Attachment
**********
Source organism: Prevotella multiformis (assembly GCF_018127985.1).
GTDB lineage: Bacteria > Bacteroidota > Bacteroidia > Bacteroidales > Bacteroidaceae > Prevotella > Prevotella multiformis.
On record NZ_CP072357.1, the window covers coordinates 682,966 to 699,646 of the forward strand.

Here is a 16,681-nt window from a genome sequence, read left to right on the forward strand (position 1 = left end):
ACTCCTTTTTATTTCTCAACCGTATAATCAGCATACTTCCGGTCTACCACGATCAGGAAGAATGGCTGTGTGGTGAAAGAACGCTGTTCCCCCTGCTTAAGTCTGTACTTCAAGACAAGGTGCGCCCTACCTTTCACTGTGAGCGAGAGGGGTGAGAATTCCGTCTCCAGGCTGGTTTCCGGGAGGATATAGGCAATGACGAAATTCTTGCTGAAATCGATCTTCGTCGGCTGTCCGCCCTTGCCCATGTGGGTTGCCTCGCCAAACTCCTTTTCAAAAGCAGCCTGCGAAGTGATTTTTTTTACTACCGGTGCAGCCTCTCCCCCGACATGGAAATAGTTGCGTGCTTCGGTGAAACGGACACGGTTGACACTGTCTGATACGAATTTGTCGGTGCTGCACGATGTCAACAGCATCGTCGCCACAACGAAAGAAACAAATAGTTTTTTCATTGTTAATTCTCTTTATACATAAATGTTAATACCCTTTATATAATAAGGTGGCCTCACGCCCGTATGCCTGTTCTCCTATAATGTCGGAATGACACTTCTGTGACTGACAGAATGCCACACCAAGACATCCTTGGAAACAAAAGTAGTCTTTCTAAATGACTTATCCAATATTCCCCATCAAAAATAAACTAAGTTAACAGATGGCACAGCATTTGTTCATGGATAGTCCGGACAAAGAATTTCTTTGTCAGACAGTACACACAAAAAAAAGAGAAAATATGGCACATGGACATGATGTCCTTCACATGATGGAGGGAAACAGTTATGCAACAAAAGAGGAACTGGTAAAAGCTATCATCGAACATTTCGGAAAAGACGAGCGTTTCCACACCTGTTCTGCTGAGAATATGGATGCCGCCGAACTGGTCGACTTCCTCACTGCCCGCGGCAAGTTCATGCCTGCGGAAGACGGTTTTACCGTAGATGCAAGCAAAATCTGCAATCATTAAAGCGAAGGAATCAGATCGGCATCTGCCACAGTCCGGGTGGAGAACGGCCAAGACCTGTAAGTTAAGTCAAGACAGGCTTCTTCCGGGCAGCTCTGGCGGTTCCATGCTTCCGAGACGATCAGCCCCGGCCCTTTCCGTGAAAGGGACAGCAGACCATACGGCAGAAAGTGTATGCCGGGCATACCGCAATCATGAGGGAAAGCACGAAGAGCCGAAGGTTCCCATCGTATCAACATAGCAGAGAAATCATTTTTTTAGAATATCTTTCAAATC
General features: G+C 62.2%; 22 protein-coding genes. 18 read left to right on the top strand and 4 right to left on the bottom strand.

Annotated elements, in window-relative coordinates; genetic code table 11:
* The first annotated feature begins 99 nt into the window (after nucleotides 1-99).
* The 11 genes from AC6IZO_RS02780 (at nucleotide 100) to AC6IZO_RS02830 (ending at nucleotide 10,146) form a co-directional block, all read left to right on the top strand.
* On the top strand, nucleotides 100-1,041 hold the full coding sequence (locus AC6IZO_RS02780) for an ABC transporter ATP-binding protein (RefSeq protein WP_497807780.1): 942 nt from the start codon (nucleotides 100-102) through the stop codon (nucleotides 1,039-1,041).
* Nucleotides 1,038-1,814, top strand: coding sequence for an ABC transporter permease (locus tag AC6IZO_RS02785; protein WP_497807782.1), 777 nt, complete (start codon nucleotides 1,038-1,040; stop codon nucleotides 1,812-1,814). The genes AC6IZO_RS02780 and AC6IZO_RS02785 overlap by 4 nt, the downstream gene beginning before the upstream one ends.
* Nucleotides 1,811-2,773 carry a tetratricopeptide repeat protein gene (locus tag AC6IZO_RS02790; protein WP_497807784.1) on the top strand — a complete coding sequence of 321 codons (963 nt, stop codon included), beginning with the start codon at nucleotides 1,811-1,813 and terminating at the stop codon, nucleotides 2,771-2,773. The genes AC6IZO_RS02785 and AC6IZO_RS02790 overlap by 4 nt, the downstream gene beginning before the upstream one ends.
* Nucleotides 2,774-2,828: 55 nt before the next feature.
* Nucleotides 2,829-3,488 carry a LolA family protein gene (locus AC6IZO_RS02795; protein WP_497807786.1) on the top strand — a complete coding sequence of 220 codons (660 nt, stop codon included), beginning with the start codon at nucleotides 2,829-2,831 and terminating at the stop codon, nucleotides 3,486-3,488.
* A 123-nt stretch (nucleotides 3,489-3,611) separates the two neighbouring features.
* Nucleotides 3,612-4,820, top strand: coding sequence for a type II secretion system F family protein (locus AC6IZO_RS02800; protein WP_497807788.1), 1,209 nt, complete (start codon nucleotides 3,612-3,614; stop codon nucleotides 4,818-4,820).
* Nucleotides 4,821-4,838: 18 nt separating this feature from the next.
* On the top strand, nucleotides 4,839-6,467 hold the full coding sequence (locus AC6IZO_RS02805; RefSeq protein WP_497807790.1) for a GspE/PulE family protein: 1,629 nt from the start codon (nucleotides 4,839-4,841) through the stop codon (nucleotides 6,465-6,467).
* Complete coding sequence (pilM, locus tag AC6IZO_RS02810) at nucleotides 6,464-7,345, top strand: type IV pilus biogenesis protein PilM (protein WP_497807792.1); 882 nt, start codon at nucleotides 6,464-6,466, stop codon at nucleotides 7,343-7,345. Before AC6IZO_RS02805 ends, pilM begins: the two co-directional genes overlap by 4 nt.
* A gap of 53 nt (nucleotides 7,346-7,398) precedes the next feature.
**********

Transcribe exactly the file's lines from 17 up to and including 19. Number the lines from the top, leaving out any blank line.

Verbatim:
* Nucleotides 4,821-4,838: 18 nt separating this feature from the next.
* On the top strand, nucleotides 4,839-6,467 hold the full coding sequence (locus AC6IZO_RS02805; RefSeq protein WP_497807790.1) for a GspE/PulE family protein: 1,629 nt from the start codon (nucleotides 4,839-4,841) through the stop codon (nucleotides 6,465-6,467).
* Complete coding sequence (pilM, locus tag AC6IZO_RS02810) at nucleotides 6,464-7,345, top strand: type IV pilus biogenesis protein PilM (protein WP_497807792.1); 882 nt, start codon at nucleotides 6,464-6,466, stop codon at nucleotides 7,343-7,345. Before AC6IZO_RS02805 ends, pilM begins: the two co-directional genes overlap by 4 nt.